Remacs is a fork of Emacs that aims to reimplement the Emacs core. Although most Emacs code is written in a dialect of Lisp, the interpreter for that Lisp (along with low-level stuff like IO) is written in C. The goal of Remacs is to rewrite the C code in Rust while maintaining “bug-for-bug compatibility” with Emacs.
Certain recurring questions seem to come up whenever Remacs is discussed, so here is a handy FAQ to address them. (Disclaimer: I’ve made nonnegligible contributions to Remacs. The opinions contained in this FAQ are not necesssarily those of the Remacs project or any of its contributors, including me.)
Table of Contents
- Rewriting interpreted Elisp in compiled Rust is a bad idea.
- What do I need to do to make my config work with Remacs?
- What are the end-user benefits of switching from Emacs to Remacs?
- So there are no new features?
- That sounds like a lot of work for nothing. What’s the point?
- Rewrites are a bad idea. This will never work.
- What version of Rust does Remacs use?
- When will the port be finished?
- Will Remacs replace Emacs?
- Rust is a language for hipsters. What’s wrong with good old-fashioned C, like Mom used to make?
- Will Remacs include Guile integration?
- What if Remacs causes a schism among Emacs users? Nobody wants another XEmacs.
- This will drain mindshare and effort from core Emacs development.
- To what extent do the Rust implementations of Lisp functions match their C counterparts?
- What are
- It would be better to work on improving Elisp itself instead of messing with the underlying implementation.
- It would better to replace Elisp with [Common Lisp / Scheme / Python / other].
- Will this fix Emacs’s long-standing long-lines problem?
- Will the Rust code get upstreamed?
- You’re using the word port wrong. It means extending existing code to a new platform, not rewriting code in a new language.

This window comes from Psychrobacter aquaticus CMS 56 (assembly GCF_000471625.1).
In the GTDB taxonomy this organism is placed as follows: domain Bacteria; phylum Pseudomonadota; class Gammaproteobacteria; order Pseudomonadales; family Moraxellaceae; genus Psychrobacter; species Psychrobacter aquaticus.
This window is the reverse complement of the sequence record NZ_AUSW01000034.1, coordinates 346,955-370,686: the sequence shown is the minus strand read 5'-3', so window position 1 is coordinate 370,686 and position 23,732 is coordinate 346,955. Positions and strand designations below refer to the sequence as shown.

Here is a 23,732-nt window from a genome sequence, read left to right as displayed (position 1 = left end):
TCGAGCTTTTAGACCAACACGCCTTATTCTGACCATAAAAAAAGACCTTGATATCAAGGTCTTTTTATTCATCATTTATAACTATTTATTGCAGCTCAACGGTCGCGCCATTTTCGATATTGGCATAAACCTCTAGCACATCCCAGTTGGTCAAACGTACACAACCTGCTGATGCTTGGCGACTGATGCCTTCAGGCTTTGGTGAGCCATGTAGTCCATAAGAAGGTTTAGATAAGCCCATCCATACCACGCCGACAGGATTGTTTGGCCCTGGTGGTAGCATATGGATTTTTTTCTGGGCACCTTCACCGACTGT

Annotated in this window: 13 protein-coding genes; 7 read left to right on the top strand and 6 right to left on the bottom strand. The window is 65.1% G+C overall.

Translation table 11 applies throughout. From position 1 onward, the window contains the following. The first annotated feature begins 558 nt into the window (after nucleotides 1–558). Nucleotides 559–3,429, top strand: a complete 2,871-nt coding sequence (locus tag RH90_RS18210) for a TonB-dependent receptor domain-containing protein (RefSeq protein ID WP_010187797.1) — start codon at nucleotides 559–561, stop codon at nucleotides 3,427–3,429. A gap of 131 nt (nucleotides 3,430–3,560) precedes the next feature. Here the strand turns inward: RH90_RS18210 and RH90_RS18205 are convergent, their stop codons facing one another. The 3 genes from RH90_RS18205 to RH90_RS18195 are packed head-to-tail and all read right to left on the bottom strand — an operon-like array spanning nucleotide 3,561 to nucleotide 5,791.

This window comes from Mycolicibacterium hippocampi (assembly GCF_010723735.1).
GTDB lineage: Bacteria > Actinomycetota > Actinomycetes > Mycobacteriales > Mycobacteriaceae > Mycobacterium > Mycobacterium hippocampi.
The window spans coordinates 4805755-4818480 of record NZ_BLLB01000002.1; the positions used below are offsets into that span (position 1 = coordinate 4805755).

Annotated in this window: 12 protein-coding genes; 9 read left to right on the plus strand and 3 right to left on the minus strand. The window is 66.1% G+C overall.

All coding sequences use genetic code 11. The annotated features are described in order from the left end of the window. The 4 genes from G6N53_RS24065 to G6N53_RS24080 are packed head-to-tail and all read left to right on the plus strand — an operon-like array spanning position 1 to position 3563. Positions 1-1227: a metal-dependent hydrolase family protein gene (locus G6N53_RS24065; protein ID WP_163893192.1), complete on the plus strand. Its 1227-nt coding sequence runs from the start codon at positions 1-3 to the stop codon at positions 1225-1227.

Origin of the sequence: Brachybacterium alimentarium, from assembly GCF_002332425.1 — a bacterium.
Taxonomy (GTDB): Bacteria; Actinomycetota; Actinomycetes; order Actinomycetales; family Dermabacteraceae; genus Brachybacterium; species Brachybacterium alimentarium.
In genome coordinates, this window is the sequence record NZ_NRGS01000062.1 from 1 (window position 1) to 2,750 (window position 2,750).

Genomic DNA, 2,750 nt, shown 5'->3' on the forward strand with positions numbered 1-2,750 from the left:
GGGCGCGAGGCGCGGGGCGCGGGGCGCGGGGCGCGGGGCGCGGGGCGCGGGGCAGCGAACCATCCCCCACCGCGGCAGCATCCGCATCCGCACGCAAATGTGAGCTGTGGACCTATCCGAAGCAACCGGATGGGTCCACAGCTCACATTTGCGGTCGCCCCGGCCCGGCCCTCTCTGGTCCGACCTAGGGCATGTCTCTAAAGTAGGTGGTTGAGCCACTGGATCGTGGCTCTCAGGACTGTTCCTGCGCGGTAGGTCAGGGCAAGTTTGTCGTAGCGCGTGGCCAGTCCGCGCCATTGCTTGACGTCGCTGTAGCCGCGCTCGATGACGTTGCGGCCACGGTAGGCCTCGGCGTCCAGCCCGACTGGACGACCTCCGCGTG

- How can I contribute?
- Strawberries don’t grow on trees.
- How many Remacs contributors are there?
- Where has Remacs been discussed?
- Where has this FAQ been discussed?
Rewriting interpreted Elisp in compiled Rust is a bad idea.
No, you’ve misunderstood. The underlying C code is being rewritten, and the goal is to leave the Elisp undisturbed.
What do I need to do to make my config work with Remacs?
Nothing, ideally. Remacs is intended to be a drop-in replacement for Emacs. Any differences in behavior are considered bugs, and filing an issue would be appreciated. (Small changes might be required if you have Lisp code that interacts directly with the low-level code.)
What are the end-user benefits of switching from Emacs to Remacs?
The main benefit is the thrill of using cutting-edge technology.
So there are no new features?
That’s right. There has been vague talk of doing something with concurrency or multithreading in the future, as well as speculation that Remacs might end up with speed improvements in areas like JSON parsing, but nothing concrete has come.
That sounds like a lot of work for nothing. What’s the point?
I don’t know that the Remacs developers have a common motivation, but I would guess that most of them are in it for at least one of the following:
- Exploring Emacs internals
- Playing with Rust
Personally I’m more interested in 1 than 2, but I’ve certainly come to a better understanding of some Rust concepts along the way (I still don’t get lifetimes or iterators though).
That’s the point from the individual contributor perspective. From the point of view of Emacs itself, work on Remacs led to the discovery of at least two bugs, one in the interpreter and one in the test suite. Remacs has also developed a large test suite of its own, mostly smoke tests for low-level functions. These could potentially be contributed upstream. I mean, I don’t know if anyone needs tests for
memory-use-count, but why not?.
Rewrites are a bad idea. This will never work.
The rewrite is incremental, so in a sense it already works. Rust and C are able to talk to each other, so much of the code can be ported function by function, with the editor remaining fully functional the whole time (modulo bugs).
What version of Rust does Remacs use?
According to one of the lead maintainers, Remacs “leans HEAVILY into nightly”.
When will the port be finished?
A meaningful estimate is not possible at this point. Personally I’m skeptical that it will ever be completely finished. Will anyone port the garbarge collector? Or the bytecode interpreter? Maybe, but progress might stall out before anyone figures out the hairy stuff.
Will Remacs replace Emacs?
No. I don’t know of anyone, including the Remacs developers, who has switched completely from using Emacs to using Remacs, and I don’t see that changing.